Sunday, February 4, 2018

The Stars My Destination by Alfred Bester







The Stars My DestinationThe Stars My Destination by Alfred Bester

My rating: 4 of 5 stars


I am not a huge sci fi fan but I do like the stories written in the fifties, some of them anyway. This story was high action adventure and I felt like I was running along with the characters and needed to catch my breath, they were going so fast. In some ways the storyline zig zagged all over the place which made me wonder if this was initially a serial published in a magazine. There was a sense that the plot was something the author was making up as he went along. That would be my one complaint: that I felt a lack of continuity. I also found the ending a bit obscure, but that could just be me.

Gully Foyle is the sole survivor on a space ship called the Nomad. He struggles to stay alive until he can be rescued. He has been in this space ship for almost a year and is about to run out of his supply of oxygen.

At last another ship, The Vorga, comes into view. Foyle sets off the flares. The Vorga is very close, no doubt they saw them. Yet the ship takes off, leaving Foyle behind. Thus begins a quest for revenge that propels Foyle to heights he did not know he was capable of. After months of waiting for rescue, he figures out how to rescue himself and then begins his journey to find out who owned the ship, who was on the ship and how he plans to destroy every one of them.

Along this over-arching theme are several sub-plots and smaller journeys and trials that Foyle must overcome before reaching his final goal. But...

Things are not as they seem. Without giving anything away, the reader cannot assume they know anything about anyone in this book. The good guys and the bad guys are not as obvious as they first appear. That is a strength of the book. I hate cardboard characters.

Where Foyle and the other characters end up is entirely unpredictable, but after so many plot twists one finishes the story with a kind of exhaustion and almost indifference as to the conclusion.

Nevertheless, this is an excellent read, especially if you are a Classic Science Fiction fan.



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6 comments:

  1. this was one of my first initiations into sci fi, i think, anyway... i probably read it in the late fifties some time and went on to Asimov and Heinlein, Clark and Poe and Smith and Tolkien and... you get the idea. it's been sixty years of reading and i wouldn't have had it any other way... tx for the post: really takes me back quite a few years...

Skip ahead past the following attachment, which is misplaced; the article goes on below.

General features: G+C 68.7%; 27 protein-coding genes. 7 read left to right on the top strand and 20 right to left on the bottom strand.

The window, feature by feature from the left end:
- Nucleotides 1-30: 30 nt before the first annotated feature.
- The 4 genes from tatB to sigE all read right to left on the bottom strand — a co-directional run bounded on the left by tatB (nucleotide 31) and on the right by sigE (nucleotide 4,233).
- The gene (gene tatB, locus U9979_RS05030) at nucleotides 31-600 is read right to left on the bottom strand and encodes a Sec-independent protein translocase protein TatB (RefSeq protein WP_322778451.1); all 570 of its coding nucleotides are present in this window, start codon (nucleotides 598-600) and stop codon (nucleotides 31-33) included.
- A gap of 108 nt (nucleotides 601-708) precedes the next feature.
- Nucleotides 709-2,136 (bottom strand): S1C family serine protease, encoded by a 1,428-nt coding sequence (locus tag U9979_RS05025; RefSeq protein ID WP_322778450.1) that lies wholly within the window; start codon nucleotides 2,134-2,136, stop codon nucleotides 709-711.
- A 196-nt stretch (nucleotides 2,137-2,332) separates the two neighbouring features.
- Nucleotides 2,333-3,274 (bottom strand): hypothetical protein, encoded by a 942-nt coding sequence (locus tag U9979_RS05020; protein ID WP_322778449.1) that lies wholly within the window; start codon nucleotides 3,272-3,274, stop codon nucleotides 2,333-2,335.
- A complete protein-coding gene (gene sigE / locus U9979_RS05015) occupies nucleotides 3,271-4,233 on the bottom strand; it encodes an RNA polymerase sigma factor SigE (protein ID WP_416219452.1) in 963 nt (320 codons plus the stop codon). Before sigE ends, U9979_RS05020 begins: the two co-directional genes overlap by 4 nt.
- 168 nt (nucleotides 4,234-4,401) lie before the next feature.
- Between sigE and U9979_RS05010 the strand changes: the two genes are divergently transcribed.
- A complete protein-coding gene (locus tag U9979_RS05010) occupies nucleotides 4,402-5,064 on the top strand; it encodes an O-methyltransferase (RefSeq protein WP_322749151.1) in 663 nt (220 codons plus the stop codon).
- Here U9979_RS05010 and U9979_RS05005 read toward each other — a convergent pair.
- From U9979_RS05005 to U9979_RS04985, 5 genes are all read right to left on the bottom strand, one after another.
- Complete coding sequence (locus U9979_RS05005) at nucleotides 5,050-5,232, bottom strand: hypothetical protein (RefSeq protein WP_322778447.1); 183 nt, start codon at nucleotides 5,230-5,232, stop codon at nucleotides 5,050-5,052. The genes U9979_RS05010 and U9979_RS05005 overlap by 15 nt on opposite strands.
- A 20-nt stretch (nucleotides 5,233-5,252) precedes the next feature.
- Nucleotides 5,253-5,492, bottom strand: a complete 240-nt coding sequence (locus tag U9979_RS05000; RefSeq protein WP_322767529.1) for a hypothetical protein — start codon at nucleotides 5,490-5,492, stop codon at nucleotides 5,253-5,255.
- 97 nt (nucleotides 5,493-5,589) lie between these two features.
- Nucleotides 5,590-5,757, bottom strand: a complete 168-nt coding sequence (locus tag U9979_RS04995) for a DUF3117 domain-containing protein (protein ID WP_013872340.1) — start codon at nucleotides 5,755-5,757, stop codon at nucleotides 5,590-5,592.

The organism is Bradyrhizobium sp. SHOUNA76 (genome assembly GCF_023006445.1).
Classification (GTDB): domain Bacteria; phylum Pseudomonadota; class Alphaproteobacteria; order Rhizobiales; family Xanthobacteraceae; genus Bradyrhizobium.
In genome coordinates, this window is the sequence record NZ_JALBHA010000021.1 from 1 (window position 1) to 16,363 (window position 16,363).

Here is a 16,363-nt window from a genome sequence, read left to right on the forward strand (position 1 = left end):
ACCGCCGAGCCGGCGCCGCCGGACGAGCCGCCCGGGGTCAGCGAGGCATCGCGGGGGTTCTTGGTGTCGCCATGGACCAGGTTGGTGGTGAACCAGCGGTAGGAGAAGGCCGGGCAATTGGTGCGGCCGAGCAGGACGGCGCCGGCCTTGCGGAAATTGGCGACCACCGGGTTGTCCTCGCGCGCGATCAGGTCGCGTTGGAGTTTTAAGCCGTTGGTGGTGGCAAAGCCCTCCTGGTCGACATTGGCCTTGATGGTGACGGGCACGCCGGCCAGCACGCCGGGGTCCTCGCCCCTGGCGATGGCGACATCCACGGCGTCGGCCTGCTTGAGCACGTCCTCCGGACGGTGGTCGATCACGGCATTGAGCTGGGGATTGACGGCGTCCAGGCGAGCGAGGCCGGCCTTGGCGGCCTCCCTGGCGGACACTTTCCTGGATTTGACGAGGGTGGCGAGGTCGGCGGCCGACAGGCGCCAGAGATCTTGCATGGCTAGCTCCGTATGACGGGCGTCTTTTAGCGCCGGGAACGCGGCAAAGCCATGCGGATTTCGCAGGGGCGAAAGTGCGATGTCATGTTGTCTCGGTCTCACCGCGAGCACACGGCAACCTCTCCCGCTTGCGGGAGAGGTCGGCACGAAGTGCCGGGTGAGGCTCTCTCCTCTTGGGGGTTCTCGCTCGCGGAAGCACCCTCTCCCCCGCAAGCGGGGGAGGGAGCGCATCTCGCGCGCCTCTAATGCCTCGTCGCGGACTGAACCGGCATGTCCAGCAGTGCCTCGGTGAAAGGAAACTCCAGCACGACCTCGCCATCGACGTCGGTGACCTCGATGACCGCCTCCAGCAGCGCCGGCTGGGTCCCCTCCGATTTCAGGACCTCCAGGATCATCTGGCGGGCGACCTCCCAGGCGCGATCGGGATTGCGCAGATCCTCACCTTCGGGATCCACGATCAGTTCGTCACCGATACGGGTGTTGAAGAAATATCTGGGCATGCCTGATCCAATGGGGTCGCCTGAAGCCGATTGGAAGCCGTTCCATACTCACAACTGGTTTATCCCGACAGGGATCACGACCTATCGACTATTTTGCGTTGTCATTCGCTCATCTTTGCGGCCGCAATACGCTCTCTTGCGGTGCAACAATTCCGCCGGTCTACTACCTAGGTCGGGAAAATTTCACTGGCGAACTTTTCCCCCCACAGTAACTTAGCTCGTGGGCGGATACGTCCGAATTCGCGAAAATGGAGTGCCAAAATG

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    1. Hi Mudpuddle! My favorite sci fi is from the fifties and earlier. I've really enjoyed this collection. The next story is James Blish's a Case of Conscience which I read years ago but I remember being really good.

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  2. When I was younger I read a fair amount of science fiction that was similar to this. I think that I would still enjoy this. The characters as you describe them sound so good. The plot description also sounds interesting. Though the serial style has its drawbacks. It can be enthralling.

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    1. HI Brian. I mostly read sci fi in my twenties and then it got to be a little redundant with little new material that authors worked with.

      I have been enjoying this collection just because the story lines are good and exciting, even if they don't introduce any scientific concepts I haven't already read about.

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  3. Sharon, your fine review has me longing for a time machine and a return to the fifties; oh, those were the days, my friend.....Thanks for your posting. Tim
    https://informalinquiries2nd.blogspot.com/

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    1. Hi R.T. That is one thing I love about reading. It is the closest thing we have to time travel. I was born in the next decade but I love books from the first half of the 20th century, including sci fi.

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I welcome comments from anyone with a mutual interest in the subjects I written about.